Lest we be tempted to say, “God, I thank thee that I am not like the rest of men,” we would do well to examine whether we live day by day searching for the narcotics of various forms of instant gratification. We may confess that we eat too much, or drink too much, or are impatient when driving, or suffer hair-trigger anger. These are sins of intemperance to be sure. But they might be rooted in a lifestyle that fears the uncertainties of the future by taking refuge in a plethora of momentary pleasures.
It’s normal and healthy for the young to look for exciting adventures in the days ahead of them: sports, love, marriage, babies (in that order). Anticipating adventures is probably not the rule for most of us as we move into our twilight years. At best we hope tomorrow will bring a new day with ordinary challenges in our families and the workplace but-– please God-– no surprises. Except for the delights that come with grandchildren, most surprises tend to be worrisome. My devout sister unexpectedly died in the prime of her grandmotherly life just last year: a surprise we could have done without, but for the Providence of God. As we age we become even more aware that the future is filled with uncertainty and many fears.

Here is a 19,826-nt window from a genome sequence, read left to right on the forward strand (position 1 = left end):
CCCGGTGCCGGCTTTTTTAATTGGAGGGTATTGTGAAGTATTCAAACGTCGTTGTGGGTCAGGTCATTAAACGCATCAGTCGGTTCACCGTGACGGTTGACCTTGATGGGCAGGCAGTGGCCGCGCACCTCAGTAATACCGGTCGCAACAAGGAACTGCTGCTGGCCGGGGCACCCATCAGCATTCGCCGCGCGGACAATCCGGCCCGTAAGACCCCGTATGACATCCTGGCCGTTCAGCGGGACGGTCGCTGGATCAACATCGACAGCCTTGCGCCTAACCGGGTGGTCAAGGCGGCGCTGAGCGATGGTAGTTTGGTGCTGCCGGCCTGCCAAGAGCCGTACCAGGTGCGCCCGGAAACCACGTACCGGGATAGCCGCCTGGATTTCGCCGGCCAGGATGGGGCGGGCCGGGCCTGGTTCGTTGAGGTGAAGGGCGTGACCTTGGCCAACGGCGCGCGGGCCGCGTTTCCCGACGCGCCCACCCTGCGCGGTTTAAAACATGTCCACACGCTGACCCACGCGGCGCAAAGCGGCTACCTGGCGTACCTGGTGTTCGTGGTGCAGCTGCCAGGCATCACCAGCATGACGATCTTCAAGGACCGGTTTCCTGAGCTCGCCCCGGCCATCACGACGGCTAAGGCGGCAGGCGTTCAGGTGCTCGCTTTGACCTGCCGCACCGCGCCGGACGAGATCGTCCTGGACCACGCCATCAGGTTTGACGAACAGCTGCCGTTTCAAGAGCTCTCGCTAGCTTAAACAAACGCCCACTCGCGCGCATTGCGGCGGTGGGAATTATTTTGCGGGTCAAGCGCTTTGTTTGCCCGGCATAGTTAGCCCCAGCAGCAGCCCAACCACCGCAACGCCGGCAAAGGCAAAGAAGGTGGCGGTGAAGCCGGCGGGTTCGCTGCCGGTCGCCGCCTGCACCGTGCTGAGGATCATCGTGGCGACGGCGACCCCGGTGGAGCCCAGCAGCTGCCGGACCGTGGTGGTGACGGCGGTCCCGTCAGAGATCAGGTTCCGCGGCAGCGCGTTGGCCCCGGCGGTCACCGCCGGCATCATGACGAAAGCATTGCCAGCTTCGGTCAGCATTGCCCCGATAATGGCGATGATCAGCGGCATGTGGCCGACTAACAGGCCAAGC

But the past is filled with nothing but certainty. We were born. We grew up in our families. Sometimes homes were broken with illness or moral failures. We suffered disappointments and even tragedies. We loved. We hated. We succeeded in the workplace or we failed, sometimes miserably. With hopes for the future we have a gnawing sense that tomorrow may not really be a better day. And so we’re tempted to give into patterns of instant gratification.
But if we conclude that tomorrow carries with it no certainty we’ve fallen into the trap of which Flannery O’Connor warns, because we’ve forgotten our past. Our past cannot be reduced to the quirks of our personal history. It includes the history of our salvation: Creation; the Fall; the promise of the Redeemer; Moses and the Prophets; the Incarnation; our Redemption in Christ. And the future has this guarantee (sic) rooted in the past: “Heaven and earth will pass away, but my words will never pass away” (Mt. 24:35). And, “For God so loved the world, as to give his only begotten Son; that whosoever believeth in him, may not perish, but may have life everlasting.” (John 3:16)
In extreme cases, pharmaceutical drugs and therapy may be helpful in breaking the shackles of obsessive intemperance and patterns of destructive instant gratification. But the only definitive means requires patience and taking time to remember the certainties of our past in prayerful meditation. As usual Mary the Mother of God provides the key to remembering the future: “Mary kept all these words, pondering them in her heart.” (Luke 2:19)
Even a hopeless drunk in his sober moments can find the firm certainty of hope by remembering and pondering the promises of Christ.